Sheep Feeder

Several months ago when we first bought sheep and learned about wool…we knew that feeding the sheep would be a major consideration in cleanliness of wool. (We haven’t gotten into sheep blankets yet) I found a nice design on Premier One’s website (they are they only reason we sane-ly own sheep: electric net fencing!) I gave the pictures and dimensions to my husband, figuring he would put something together… Then he passed the plans along to my dad…Then our neighbors offered us some rough cut lumber from Old Dominion – how appropriate! I came home from work one day to this:

 

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The metal panel is to keep the sheep from throwing the flakes out, the wood bar across the top keeps them from jumping in, and the chain has a hook on the end, so you can hook up the wire to clean it out between feedings.

We always get it set up in the morning before bringing the sheep over.

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We had been feeding our sheep in a small water trough with slats

(effective, off the ground, but messy and they like to jump into it)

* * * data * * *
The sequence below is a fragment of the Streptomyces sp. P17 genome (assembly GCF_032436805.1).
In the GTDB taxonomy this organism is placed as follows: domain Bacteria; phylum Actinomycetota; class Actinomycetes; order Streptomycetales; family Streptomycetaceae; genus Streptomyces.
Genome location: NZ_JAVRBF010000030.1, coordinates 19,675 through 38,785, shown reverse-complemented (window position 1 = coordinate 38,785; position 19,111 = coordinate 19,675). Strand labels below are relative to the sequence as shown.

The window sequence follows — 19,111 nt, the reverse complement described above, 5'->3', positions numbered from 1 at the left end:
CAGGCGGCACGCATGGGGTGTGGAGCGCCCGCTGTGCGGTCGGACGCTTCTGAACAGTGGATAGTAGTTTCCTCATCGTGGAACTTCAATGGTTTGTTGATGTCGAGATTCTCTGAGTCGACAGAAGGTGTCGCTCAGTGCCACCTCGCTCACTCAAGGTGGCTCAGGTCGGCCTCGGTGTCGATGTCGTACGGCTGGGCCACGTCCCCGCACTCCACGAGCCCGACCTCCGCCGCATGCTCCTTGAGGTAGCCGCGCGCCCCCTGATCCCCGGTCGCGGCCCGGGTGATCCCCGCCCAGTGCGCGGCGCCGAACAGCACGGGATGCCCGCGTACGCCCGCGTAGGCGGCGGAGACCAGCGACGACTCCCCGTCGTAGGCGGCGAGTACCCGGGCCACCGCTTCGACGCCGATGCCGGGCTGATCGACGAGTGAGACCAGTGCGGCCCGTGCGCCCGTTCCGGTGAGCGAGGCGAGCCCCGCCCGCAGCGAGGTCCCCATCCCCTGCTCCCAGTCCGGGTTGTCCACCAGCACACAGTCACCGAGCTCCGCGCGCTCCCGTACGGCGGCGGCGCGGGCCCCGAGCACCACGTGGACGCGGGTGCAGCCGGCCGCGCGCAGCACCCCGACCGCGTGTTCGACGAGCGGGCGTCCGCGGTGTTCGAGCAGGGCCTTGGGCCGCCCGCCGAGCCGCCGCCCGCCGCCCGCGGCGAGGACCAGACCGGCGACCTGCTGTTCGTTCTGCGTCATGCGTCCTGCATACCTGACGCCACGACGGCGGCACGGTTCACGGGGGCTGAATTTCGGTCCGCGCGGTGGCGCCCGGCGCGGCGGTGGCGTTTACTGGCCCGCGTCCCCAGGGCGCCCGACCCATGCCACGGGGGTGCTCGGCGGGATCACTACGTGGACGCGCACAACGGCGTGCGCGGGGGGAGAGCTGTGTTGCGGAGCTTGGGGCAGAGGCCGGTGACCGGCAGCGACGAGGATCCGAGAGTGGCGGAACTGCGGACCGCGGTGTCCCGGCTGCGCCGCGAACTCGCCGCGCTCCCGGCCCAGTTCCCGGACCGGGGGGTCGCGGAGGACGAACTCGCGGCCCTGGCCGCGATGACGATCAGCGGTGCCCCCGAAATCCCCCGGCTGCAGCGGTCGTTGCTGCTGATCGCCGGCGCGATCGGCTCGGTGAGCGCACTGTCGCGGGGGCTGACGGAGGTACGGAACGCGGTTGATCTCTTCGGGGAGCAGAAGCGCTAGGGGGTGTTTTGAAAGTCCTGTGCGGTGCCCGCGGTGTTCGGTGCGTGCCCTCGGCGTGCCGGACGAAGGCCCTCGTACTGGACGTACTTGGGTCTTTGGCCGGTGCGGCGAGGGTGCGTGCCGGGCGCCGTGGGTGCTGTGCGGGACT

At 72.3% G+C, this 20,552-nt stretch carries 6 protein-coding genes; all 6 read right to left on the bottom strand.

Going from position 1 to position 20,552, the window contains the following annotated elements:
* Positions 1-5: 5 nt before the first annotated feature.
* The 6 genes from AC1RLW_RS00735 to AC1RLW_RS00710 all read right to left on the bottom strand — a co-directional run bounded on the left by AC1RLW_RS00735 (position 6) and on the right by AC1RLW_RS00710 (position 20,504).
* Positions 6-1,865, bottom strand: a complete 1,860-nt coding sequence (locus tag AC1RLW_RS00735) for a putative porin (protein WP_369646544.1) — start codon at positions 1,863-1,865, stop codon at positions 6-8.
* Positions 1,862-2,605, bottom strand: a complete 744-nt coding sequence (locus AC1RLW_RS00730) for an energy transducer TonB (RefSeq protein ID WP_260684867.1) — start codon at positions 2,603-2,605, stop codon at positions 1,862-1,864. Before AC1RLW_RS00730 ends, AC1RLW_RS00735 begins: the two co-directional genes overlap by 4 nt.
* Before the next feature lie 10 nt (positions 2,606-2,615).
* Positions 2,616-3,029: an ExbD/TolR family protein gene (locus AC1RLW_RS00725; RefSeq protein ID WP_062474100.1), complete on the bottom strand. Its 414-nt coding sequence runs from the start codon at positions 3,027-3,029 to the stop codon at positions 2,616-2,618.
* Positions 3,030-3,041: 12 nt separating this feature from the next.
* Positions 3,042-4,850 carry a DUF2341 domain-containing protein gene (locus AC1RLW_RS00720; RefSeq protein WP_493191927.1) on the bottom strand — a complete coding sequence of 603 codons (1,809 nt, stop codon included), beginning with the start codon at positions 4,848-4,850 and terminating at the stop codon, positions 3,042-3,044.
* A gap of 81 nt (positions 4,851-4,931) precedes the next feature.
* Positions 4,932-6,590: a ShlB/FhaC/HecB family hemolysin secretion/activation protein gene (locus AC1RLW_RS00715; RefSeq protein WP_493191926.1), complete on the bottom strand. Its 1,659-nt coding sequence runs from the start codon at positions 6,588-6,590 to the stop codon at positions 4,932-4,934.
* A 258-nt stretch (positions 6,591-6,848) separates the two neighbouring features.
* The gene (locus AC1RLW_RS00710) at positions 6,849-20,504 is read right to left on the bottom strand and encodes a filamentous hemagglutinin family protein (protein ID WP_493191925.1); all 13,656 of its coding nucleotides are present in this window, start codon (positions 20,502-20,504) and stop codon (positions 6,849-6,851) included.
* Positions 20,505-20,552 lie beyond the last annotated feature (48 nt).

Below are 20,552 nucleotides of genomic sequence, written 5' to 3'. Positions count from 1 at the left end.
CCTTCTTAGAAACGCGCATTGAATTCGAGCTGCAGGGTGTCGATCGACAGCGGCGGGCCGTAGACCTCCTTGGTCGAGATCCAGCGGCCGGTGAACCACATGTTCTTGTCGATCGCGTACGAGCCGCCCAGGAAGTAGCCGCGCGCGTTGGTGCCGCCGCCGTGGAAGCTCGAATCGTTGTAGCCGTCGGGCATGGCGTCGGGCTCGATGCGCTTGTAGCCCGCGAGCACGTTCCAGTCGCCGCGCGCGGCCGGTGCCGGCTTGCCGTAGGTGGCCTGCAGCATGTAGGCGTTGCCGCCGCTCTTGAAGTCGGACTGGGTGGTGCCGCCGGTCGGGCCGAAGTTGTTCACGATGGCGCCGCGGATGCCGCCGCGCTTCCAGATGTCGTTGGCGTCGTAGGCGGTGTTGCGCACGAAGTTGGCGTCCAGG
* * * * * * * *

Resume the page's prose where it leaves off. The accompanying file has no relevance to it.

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Now, we lock the sheep into a small pen at night  (it’s easy to trick a sheep – feed a flake of hay in the old feeder, they all come running like it’s Christmas! Close gate, you’re good!)

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Come morning, though, Sauvie (below) eagerly awaits a rub under her chin…and for us to open back up the gate!

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   They RACE to the feeder – and all 9 easily fit around both sides:

7 8 Having a spinner’s flock means having what some might call … variety, non-uniform, unconventional – and so yes, the Shetland Bonnet doesn’t fit our plans.

She takes care of business anyway, as you can see below:

9Some of the sheep are always spotless, some are never spotless… at this point we’re going to just do what we can, shear in the spring, and re-evaluate for future years what else we can do to obtain the cleanest wool. 🙂

2 thoughts on “Sheep Feeder

  1. Lara Dunlap

    I really like this feeder and will try to make it next weekend. I also have fleece flock and last years feeders did not help keeping their fleece clean. How tall are the uprights? 8’ or 6’?
    I, also wondering what type of wood you used for the roof laps. Nice work! Thanks for any advice you could give.

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    1. The sides are 6′ at most. If we did it again, I’d like a little more height. I think the guys kept it lower to keep it from being too tipsy perhaps. Ours is very sturdy, no issue of tipping, but I do have to duck down a bit when I put the hay in.

      I think they used pieces of Doug Fir (common in our area) though cedar would be a nice option if available to you and perhaps a bit longer-lasting (though ours have held up very well, too, but we’re in a dry climate so rot and such is not much of an issue)

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